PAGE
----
House #36: Open Floorplan

August 9, 2012 · 10 comments

My partner Marty, my wife, our designer/architect and I have spent the past couple weeks trying to figure out how to reconfigure The WI-1 House to make it more open and updated. We’ve basically decided to do three major changes the the floorplan of the house:

1. We’ll open up the kitchen, living room, dining room and family room areas a bit to create a more open floorplan on the main level.

2. We’ll expand the master bathroom in size and open up a secondary bedroom to the master bedroom to create a large master suite.

3. We’ll finish the basement into a large media/recreation room or additional bedroom.

In terms of #1, here is more detail around what we’re planning to do (these are the actual construction plans for the renovation):

This is the back wall of the kitchen with a sliding glass door that currently leads out to the backyard. Because we’ll be losing a lot of cabinet space by opening up the rest of the kitchen, we’ll be framing and closing in most of this wall (exterior access will be moved to the family room):


This is what the new back wall of the kitchen will look like, with cabinetry, a prep space, oven/microwave and a window view out to the backyard.


This is the wall between the kitchen and dining room. We’ll be widening the opening between the rooms (the back wall above is off to the right of this picture) and opening up the wall as an archway:


This is what the new wall will look like — the sink and dishwasher will move over a few inches, the doorway will widen, the wall will be opened and we’ll install columns in either side:


This is the wall between the kitchen and the living room. The basement door is on the left side will stay and the refrigerator will stay, but the the wall behind the stove will open up as an archway with columns on either side.


This is the proposed change…the stove will move to the back wall, leaving more prep space. Also, there will be a countertop overhang into the living room through this opening:


This is the view from the other side of that kitchen/living room wall. On the left is the entryway into the dining room:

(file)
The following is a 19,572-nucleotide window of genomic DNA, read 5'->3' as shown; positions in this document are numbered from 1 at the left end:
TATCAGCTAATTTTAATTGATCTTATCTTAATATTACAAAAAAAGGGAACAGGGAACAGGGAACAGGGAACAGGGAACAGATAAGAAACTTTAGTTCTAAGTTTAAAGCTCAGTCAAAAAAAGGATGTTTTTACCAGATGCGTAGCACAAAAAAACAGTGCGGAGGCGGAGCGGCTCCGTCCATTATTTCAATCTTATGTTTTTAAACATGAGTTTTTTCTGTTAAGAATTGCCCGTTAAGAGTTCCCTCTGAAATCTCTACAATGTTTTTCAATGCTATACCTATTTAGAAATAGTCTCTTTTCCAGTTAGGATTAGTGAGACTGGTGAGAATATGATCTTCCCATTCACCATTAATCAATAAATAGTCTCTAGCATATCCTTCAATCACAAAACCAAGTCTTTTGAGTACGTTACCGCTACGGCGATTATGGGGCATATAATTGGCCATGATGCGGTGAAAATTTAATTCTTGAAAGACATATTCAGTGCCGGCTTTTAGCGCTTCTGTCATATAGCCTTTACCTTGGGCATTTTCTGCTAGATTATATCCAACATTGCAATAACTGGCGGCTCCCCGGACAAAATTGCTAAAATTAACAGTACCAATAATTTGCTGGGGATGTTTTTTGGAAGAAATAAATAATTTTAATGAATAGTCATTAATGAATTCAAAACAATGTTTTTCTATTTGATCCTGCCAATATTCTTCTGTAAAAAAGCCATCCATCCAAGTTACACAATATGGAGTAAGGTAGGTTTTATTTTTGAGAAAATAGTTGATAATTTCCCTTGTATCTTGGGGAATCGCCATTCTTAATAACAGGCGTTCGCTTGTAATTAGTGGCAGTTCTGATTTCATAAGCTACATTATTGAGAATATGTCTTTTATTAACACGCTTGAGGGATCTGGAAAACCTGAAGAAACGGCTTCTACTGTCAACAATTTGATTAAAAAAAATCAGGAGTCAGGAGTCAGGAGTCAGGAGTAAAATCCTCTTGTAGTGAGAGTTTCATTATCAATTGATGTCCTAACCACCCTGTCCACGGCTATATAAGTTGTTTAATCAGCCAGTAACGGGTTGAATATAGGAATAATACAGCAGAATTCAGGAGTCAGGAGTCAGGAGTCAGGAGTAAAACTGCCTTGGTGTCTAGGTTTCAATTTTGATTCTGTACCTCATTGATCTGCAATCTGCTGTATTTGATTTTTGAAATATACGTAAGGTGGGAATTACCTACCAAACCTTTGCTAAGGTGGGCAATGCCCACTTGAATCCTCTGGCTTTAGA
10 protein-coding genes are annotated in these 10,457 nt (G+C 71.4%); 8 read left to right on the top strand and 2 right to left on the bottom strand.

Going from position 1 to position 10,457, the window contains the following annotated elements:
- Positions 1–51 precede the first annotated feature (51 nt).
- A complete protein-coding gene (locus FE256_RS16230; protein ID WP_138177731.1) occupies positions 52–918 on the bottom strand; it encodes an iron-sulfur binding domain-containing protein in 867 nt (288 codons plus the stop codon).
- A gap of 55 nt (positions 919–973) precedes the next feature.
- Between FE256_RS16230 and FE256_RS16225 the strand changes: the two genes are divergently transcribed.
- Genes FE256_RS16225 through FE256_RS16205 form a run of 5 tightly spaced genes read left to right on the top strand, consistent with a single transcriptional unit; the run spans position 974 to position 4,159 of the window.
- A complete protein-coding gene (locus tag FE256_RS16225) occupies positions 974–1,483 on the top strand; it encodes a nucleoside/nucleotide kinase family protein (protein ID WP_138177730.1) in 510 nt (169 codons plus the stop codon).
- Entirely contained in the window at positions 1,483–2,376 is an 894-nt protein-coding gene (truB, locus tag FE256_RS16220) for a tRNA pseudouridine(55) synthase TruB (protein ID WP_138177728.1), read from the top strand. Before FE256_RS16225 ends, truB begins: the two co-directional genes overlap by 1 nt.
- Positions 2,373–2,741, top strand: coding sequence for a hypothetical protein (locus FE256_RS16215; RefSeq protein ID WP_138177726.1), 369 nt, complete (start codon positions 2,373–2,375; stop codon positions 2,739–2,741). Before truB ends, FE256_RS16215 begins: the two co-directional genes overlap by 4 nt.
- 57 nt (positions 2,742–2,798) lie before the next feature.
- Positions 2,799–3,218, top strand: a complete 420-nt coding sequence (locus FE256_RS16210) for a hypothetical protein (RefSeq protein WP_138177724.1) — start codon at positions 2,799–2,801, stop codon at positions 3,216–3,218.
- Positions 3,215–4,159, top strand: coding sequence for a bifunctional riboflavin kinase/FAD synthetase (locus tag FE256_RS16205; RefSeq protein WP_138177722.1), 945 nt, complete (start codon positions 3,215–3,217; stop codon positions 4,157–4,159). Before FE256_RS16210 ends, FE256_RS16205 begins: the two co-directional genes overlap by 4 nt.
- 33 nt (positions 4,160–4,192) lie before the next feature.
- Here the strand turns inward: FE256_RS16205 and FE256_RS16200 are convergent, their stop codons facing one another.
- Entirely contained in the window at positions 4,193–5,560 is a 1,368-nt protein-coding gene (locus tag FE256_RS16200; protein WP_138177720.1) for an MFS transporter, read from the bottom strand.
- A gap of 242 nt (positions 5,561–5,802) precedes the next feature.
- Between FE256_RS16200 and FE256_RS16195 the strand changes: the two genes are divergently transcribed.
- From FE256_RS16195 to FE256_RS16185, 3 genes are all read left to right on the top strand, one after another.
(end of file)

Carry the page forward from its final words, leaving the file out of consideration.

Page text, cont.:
The kitchen wall will be open as indicated above (with a bar overhang) and there will be columns to bring the whole design together:


Finally, here is the family room next to the kitchen. The exterior door and double windows will be removed and a sliding glass door will be installed that leads out to the 200 square foot deck along the back of the house:


10 responses to “House #36: Open Floorplan”

  1. Justin says:

    The archways are a nice touch. I’m going to start incorporating these in my rehabs. Great job with the new layout.

  2. Are you doing the arches because you want to open up load bearing walls and need a header or is it just cosmetic?

  3. J Scott says:

    Hi Mark,

    We need a header and column in the wall between the kitchen and the living room (that one is load bearing). We could put a steel beam in the ceiling, which would allow us to open the whole thing up, but we decided that the arched drywall and columns would add a nice architectural look, so we decided to go that way instead. Overall, the cost of both solutions (arches/columns vs steel beam/open) would be about the same.

  4. J Scott,

    When you say put a steal beam in the ceiling, would this allow for a complete opening without the use of the header?

    I’m looking at a property now that only has 7ft ceilings and I want to see how I can elivaite putting in a 2 foot header in a spot.

  5. J Scott says:

    Hey Mr. Window,

    The steel beam would still be a header, but because it’s steel and stronger than wood, it could likely be thinner than a wood beam. In my experience, you have three major choices for header:

    1. Regular wood lumber
    2. Laminated-veneer lumber (LVL)
    3. Steel beam

    The regular wood is the cheapest, but the weakest, so it would need to be the largest to support a given load. LVL beams are wood, but specially manufactured to be stronger than standard lumber, so they’re smaller/thinner. And steel is the strongest/thinnest, but for that reason can be the most expensive.

    If we went with steel, we could probably remove most/all of the wall; we’re going to go with an LVL, which will likely hang lower all will likely require the sheetrock arch — we’ll put a column for decoration.

  6. Thanks JS,

    I’m wondering if most framing contractors are even able to install steal beam header?

  7. J Scott says:

    Mr. Window,

    You’ll probably want an experienced carpenter to do any retrofit of structural reinforcement, not just a typical framing guy.

  8. FYI – We recently had a structural engineer visit to tell us which walls we could remove and he charged $150.

  9. J Scott says:

    Hi Mark,

    Something else to keep in mind is if you’ll be hiring a General Contractor for the job (which you probably should if you’ll be moving load-bearing walls), he should be able to tell you which walls can be easily moved and which can’t. And he probably won’t charge you for it.

  10. R Jenkins says:

    What you both plan to do to this property is incredible to me

    To me personally this demonstrates veteran flippers ( quality work )
    vs your run in the mill everyday flippers

    The future home owner should really enjoy these changes

    I hope to be able to see the finish project or photos

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